Left to right: Erin Chatel, Erin Thackray, Cat Dewlen, Garrett Licata-Portentoso
Photo credit: Stephanie Frisch
This fall, four new AmeriCorps Volunteers joined the Clark Public Utilities StreamTeam! Erin Chatel, a Vancouver local is the Nursery Specialist this season. Garrett Licata-Portentoso traveled from Washington D.C. to be our Invasive Species Specialist. Erin Thackray from Bainbridge Island is this year’s Restoration Specialist. Cat Dewlen (me!) is the Education and Outreach Specialist. I moved here from Minnesota, but am originally from Georgia. I know we are all looking forward to meeting the dedicated volunteers at upcoming events. If you see us at an event, please feel free to introduce yourself and let us know how long you’ve been involved in planting trees for StreamTeam!
StreamTeam Tree Plantings & Pottings
Registration for Make a Difference Day is full! Thank you to everyone who is planning on coming out on October 28th to plant trees and celebrate StreamTeam’s Million Tree Milestone. If you missed a spot at Saturday’s event, don’t worry, we have several smaller tree plantings and potting events planned over the next few months!
Sign up for info HERE on November and December tree plantings.
On November 1st attend Composting Field Training & Instruction. This workshop includes: Weed identification, types of composting systems, how to build a hot compost pile, how to turn a compost pile and how to use compost. This training will be outdoors, so dress for the weather.
Are you already a composting pro? Join Clark County Composting via Zoom to learn some advanced composting techniques, including new technology systems like Lomi. This workshop is on November 1st from 7–8 p.m.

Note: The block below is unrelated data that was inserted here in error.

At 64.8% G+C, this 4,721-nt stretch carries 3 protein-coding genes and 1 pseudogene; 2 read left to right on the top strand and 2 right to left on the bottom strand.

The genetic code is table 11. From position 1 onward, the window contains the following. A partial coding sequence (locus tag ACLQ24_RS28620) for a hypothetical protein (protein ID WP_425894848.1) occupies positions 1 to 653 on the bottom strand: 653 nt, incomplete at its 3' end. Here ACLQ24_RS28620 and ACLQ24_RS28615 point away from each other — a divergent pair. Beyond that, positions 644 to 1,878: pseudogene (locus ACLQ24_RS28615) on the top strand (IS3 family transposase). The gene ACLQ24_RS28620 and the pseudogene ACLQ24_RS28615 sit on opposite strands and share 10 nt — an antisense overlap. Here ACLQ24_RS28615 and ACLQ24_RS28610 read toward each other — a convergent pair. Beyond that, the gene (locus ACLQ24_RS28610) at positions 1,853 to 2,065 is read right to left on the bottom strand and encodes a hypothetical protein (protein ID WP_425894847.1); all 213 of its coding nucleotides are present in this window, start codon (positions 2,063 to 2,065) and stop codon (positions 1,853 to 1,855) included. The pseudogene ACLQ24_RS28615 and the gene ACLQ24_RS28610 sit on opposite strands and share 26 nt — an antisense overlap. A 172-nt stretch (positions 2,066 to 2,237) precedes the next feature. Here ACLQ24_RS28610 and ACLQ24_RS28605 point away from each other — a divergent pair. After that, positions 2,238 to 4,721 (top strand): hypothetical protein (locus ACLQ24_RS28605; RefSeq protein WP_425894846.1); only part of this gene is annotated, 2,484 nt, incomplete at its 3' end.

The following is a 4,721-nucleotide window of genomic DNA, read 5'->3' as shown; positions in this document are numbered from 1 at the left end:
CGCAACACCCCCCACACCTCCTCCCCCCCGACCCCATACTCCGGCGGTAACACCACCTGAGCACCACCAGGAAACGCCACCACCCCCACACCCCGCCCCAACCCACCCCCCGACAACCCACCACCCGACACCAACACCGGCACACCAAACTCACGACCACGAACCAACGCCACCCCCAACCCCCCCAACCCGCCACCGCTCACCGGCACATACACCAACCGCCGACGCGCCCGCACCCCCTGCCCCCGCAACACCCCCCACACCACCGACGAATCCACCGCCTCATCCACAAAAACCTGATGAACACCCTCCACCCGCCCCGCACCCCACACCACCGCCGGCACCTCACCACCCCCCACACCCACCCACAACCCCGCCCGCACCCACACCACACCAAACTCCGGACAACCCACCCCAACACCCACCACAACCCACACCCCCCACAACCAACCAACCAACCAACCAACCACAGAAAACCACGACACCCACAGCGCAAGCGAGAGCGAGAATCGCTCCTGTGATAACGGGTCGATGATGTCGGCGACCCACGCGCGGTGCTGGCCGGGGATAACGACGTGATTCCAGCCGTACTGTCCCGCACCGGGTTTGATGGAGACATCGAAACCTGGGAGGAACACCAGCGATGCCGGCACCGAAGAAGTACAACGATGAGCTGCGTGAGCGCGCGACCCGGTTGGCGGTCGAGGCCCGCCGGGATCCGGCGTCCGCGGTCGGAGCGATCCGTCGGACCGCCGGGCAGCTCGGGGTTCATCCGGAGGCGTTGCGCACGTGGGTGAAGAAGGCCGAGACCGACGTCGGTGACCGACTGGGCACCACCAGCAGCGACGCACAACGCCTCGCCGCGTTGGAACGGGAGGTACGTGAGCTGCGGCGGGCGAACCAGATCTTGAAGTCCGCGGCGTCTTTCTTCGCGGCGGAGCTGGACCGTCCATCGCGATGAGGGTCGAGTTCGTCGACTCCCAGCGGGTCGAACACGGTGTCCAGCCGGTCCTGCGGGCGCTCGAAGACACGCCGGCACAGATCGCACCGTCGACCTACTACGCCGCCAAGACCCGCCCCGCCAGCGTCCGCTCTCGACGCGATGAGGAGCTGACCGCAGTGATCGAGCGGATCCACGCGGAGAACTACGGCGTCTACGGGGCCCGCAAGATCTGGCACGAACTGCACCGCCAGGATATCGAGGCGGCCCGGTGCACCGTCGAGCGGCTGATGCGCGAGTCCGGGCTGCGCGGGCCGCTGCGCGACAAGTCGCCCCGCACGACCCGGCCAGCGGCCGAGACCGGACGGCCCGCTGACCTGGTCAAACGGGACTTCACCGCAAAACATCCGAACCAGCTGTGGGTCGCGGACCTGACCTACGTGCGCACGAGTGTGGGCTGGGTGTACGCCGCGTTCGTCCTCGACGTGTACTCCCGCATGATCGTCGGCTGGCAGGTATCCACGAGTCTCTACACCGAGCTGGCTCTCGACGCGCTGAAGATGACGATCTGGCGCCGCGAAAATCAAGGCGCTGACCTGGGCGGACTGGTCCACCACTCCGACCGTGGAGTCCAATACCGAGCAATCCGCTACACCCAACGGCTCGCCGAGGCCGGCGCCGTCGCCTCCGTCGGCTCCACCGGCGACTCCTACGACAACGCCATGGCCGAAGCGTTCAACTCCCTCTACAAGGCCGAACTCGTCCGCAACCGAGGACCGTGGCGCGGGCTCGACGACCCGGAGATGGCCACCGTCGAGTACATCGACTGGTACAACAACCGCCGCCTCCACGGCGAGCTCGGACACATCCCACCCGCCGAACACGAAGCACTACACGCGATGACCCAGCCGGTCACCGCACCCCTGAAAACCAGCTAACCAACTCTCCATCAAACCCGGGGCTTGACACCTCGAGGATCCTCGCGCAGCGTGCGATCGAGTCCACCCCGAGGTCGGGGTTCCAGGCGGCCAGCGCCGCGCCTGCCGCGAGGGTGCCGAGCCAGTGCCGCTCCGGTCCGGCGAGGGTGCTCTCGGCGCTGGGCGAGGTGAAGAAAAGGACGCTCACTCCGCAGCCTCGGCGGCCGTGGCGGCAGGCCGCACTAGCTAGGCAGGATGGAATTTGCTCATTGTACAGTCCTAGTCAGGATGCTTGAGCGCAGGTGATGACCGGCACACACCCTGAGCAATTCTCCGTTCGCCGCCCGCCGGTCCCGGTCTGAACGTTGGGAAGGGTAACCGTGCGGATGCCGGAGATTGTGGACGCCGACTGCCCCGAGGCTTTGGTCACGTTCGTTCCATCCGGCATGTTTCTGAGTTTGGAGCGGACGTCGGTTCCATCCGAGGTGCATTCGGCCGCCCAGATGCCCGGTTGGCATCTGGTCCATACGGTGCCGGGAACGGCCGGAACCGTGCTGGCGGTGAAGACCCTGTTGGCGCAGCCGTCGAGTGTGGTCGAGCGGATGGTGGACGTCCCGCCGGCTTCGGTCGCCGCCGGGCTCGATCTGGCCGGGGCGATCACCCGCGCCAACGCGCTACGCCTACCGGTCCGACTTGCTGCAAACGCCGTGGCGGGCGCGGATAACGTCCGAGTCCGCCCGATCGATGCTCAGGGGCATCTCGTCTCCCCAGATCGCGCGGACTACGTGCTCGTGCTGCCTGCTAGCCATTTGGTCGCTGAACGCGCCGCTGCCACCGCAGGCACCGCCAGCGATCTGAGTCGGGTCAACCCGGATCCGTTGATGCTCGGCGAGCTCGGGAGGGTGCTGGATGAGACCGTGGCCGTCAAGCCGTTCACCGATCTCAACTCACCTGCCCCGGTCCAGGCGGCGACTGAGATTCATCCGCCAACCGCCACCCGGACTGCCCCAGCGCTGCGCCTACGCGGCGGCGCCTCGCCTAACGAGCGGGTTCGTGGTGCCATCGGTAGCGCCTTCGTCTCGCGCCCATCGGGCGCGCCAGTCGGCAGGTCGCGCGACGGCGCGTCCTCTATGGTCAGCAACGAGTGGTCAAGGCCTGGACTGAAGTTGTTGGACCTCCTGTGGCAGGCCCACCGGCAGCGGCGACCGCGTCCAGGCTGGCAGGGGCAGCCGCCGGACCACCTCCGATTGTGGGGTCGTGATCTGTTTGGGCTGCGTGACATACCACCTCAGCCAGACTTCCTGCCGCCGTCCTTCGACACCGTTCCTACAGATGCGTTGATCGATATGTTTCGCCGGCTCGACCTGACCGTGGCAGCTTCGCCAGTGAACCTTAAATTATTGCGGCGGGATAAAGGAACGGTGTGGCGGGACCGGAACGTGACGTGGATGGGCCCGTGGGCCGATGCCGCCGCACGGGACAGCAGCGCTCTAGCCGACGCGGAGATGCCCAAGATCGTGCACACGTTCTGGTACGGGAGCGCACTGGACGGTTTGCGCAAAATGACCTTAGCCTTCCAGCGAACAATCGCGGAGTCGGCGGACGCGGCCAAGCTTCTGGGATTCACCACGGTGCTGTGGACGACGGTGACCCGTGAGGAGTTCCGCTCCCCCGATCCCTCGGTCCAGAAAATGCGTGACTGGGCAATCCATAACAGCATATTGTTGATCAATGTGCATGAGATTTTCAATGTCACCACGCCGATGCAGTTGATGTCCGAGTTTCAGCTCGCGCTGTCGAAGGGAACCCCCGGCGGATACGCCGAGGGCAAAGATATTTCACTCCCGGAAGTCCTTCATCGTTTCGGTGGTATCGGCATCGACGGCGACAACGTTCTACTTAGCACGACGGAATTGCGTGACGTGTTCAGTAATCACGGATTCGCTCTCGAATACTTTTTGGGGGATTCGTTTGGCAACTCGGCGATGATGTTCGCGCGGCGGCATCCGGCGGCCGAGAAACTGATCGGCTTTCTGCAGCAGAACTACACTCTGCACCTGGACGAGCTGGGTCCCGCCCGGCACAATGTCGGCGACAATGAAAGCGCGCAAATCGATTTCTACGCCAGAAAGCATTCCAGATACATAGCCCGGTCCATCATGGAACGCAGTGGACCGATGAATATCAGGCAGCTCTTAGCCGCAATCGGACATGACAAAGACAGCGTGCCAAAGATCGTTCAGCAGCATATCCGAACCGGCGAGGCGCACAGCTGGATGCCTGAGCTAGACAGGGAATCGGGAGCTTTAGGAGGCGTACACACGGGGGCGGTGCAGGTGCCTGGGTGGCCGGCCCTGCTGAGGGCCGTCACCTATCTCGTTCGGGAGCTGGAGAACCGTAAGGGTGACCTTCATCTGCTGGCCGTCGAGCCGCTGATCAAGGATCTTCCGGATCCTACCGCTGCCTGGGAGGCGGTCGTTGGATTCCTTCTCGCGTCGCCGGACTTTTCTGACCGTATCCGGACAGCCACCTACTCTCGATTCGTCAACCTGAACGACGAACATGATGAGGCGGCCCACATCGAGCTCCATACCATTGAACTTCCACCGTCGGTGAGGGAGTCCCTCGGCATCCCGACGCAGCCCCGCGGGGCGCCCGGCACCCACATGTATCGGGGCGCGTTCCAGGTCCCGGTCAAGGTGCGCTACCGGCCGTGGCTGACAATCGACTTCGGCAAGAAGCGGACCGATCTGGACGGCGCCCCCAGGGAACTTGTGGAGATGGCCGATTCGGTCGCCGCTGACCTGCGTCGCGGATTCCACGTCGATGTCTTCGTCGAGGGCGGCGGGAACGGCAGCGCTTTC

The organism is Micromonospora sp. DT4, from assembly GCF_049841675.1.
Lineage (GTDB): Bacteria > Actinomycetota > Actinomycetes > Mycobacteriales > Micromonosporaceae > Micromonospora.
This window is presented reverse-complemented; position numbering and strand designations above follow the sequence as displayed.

Native Wildflower Seed Bomb Workshop
Learn about wildflower ecology and how to make seed bombs to help promote biodiversity in our area. This event is on November 11th from 10:30 a.m.–noon at Taborspace in Portland. The cost of admission is $20 for adults and $10 for children.
Photo Credit: Matthew Solberg
Native Plant Spotlight: Nodding bur-merigold – Bidens cernua
Nothing brightens an overcast autumn morning quite like the Nodding beggarticks. This flowering annual is an abundant flower found in wetlands. Keep an eye out for it along bodies of water. You may see it flowering in the shallows or along the edge of water, August–October.
Photo Credit: Julia Pearson
Picture Label: Northern red-legged frog (Rana aurora)
Photo Credit: Ilias Strachinis
Picture Label: Bull frog Lithobates catesbeianus
Creature Feature: Northern red-legged frog – Rana aurora
Have you ever wondered why stories often depict frogs among mushrooms? As fall’s moisture welcomes a myriad of mushrooms, you’ll also find a seasonal abundance of amphibians. It’s no coincidence, these organisms both love their moisture!
So … what exactly is an amphibian?
While not true for all amphibians, most species lay gelatinous (think jelly) egg masses in water and undergo metamorphosis from a tadpole stage.